A Housing Works Win

On September 11, a New York State Supreme Court judge ruled in favor of seven homeless HIV/AIDS Services Administration (HASA) clients who sued New York City for providing them with “medically inappropriate” housing. Handed down by Judge Eileen Bransten, the decision represents a major victory for Housing Works, a legal advocacy group for homeless people with HIV/AIDS, whose drawn out battles have long aimed at strong–arming changes within the Human Resources Administration (HRA), of which HASA is a division.

Housing Works filed the case, Winds v. Turner, in November 2001 against former HRA commissioner Jason Turner. Affidavits of the petitioners, all of whom were homeless HASA clients placed in the single room occupancy (SRO) hotel system, make numerous accusations that the city failed to provide them with the standards of housing which are required by local law.

“Petitioners’ statements,” Bransten ruled, “establish that their housing is not suitable for healthy individuals, much less for ‘persons with severely compromised immune systems.’”

In effect, the case provides a legal finding that backs up the conclusions of two separate city-sponsored studies from the late 1990s that chronicled often-horrific conditions within the SRO housing program.

The HIV-positive petitioners lived in rodent-infested rooms that lacked even the most basic amenities: such as a refrigerator for food and HIV medications; clean linens; toilet paper; and in one case, even a mattress. Petitioners described common-use bathrooms that were dangerously filthy, in which feces, urine, and vomit often went uncleaned for days. One plaintiff, who had trouble walking, failed to convince an unempathetic building manager to switch her from the third floor, and would stay in her room for days rather than spend up to half an hour crawling up the stairs.

The ruling ordered the city to rectify such hazardous situations and maintain the standards of housing essentially already mandated by law. This includes appropriate furnishings and amenities, such as basic furniture and toilet paper; reasonable placements for those with trouble climbing stairs; consistently cleaned bathrooms; operational electric, water and/orgas services; and a vermin-free environment.

Echoing a 1999 ruling on a separate Housing Works suit that required HASA to make emergency housing placements the same day clients apply, Bransten has insisted the city respond to complaints of sub-standard living conditions within two days of receiving written notice.

The prospect of HASA carrying through on this mandate from the court is uncertain at best.

A recent investigation by Gay City News found that the SRO housing system is plagued with the sorts of problems illuminated by the petitioners’ lawsuit and that city case workers rarely monitor conditions.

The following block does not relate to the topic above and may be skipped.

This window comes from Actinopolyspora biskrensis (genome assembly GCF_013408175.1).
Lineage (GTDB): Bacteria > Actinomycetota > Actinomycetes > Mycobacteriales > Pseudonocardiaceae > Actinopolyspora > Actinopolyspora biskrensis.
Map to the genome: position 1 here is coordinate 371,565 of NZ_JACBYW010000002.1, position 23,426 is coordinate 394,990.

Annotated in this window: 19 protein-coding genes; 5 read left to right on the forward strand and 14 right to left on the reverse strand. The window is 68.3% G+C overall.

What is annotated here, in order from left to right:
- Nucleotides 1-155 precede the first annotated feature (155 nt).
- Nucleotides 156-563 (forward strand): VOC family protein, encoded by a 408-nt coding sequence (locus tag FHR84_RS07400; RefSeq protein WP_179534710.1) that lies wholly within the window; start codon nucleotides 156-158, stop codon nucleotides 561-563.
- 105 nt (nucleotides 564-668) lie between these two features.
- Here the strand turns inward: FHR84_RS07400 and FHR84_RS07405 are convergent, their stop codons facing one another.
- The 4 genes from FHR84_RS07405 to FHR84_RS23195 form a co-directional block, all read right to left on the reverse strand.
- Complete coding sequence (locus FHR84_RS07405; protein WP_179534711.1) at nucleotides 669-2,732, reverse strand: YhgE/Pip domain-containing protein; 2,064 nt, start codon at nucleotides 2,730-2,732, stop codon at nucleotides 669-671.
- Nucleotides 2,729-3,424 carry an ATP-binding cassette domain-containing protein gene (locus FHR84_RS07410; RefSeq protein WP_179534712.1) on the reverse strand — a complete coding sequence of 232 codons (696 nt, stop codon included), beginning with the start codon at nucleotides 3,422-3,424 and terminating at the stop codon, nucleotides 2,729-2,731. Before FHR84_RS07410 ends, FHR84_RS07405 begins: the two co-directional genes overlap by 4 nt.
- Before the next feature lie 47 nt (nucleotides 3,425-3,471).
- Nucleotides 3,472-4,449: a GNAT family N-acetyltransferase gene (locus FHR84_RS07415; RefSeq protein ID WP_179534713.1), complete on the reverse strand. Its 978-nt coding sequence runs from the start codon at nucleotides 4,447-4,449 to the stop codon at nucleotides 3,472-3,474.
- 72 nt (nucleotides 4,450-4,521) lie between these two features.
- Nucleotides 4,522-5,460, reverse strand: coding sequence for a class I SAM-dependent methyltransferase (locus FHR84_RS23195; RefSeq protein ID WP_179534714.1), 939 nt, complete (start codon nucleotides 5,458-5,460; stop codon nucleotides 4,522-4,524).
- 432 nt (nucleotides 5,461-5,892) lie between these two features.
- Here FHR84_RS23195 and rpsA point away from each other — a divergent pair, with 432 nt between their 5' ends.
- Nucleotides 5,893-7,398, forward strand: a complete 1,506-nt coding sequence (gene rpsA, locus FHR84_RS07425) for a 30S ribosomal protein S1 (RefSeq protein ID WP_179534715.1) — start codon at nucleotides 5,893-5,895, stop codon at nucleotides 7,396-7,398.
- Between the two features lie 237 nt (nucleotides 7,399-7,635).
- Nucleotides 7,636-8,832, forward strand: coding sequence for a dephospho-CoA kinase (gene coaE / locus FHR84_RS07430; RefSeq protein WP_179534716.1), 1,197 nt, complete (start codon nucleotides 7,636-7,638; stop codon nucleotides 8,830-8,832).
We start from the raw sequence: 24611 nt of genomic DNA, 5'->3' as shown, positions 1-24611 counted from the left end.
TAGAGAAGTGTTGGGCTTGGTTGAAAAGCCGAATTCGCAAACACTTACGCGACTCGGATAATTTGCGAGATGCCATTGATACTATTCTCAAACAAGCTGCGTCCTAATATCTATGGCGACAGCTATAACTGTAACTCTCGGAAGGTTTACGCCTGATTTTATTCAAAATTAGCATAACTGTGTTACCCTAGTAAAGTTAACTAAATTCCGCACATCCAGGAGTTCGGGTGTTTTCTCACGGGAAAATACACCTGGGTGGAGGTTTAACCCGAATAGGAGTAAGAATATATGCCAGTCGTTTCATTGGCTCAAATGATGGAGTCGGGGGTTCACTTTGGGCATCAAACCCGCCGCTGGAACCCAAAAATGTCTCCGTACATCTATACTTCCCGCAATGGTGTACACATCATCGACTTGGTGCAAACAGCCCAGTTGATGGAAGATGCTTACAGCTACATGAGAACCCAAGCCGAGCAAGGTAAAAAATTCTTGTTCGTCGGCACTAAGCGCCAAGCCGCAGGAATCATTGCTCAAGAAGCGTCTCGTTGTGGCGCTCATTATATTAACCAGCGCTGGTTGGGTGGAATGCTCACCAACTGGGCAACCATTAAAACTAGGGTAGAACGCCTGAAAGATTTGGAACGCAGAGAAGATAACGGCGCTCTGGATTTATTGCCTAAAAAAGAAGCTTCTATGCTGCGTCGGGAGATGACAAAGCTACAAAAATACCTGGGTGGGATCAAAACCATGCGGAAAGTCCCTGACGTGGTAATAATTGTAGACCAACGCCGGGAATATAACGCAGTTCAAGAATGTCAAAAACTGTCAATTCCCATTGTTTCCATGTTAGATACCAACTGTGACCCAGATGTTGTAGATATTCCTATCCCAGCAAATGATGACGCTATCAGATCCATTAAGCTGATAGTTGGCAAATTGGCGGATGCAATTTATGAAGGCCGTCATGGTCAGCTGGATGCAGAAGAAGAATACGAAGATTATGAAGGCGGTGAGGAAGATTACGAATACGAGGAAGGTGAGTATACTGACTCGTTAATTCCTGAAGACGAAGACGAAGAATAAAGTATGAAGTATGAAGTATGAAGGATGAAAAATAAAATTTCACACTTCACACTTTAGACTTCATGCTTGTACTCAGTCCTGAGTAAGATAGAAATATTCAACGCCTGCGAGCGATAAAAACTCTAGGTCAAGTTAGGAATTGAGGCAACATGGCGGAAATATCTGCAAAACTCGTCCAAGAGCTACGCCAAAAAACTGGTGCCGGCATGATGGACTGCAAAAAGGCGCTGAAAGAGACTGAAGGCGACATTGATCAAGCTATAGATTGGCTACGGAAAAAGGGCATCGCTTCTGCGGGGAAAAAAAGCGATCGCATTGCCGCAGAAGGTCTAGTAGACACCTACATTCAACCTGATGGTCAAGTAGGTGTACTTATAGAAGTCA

Nonetheless, the city issued a statement by Thomas Crane, chief of litigation in the law department, challenging the judge’s findings.

“The City is in compliance with the [law’s] mandate to provide medically appropriate emergency housing to homeless people with AIDS or symptomatic HIV,” Crane said. “The petitioners relied on old reports and studies… and conditions they claim existed almost two years ago. HRA receives requests for emergency housing from 60 to 140 people with AIDS or HIV every day and makes more than 20,000 referrals for emergency housing a year.

Given these numbers, the fact that petitioners relied on outdated studies and allegations about past conditions is strong evidence that current conditions are medically appropriate.”

Crane, who said safeguards are in place to ensure medically appropriate housing, including at least twice annual inspections aimed at determining whether deficiencies found by inspectors are corrected, indicated that the city planned to appeal Bransten’s ruling.

HRA agency spokesperson David Neustadt said that of the seven petitioners, four are no longer in the SROs. And the other three are in housing already fully compliant with the requirements in the ruling.

But this says nothing of the living conditions of the 1,600 remaining HASA clients in the SRO system, about whom Neustadt declined to comment.

While the decision only applies to the seven petitioners, meaning that others cannot hold the agency in contempt for noncompliance with the decision, it sets legal precedent and defines the rights of HASA clients with greater specificity than have past court decisions and laws. That means that if HASA doesn’t comply across the board, the door is open for further lawsuits.

“This sets an important precedent for what our clients’ legal rights are,” said Housing Works attorney Armen Merjian. “And theoretically, the city should apply those same basic standards to all [HASA] clients who are homeless.”

“I think that the ruling is a tremendous victory for homeless people with AIDS and definitely it seems that it has clarified, as if it wasn’t clear already, that homeless people with AIDS need decent, medically appropriate housing,” said activist Jennifer Flynn, co-director of the New York City AIDS Housing Network. “And so I believe that, maybe not through this case, but surely through the subsequent cases which will inevitably be brought, we’ll have finally a standard for what is decent housing.”

HRA has waged a bitter court battle with Housing Works over the last year, and was unwilling to accept previous attempts to settle this case—the provisions of which Merjian said were highly favorable to the city.

Merjian predicted that HRA would most likely receive an automatic stay of the ruling once an appeal is filed.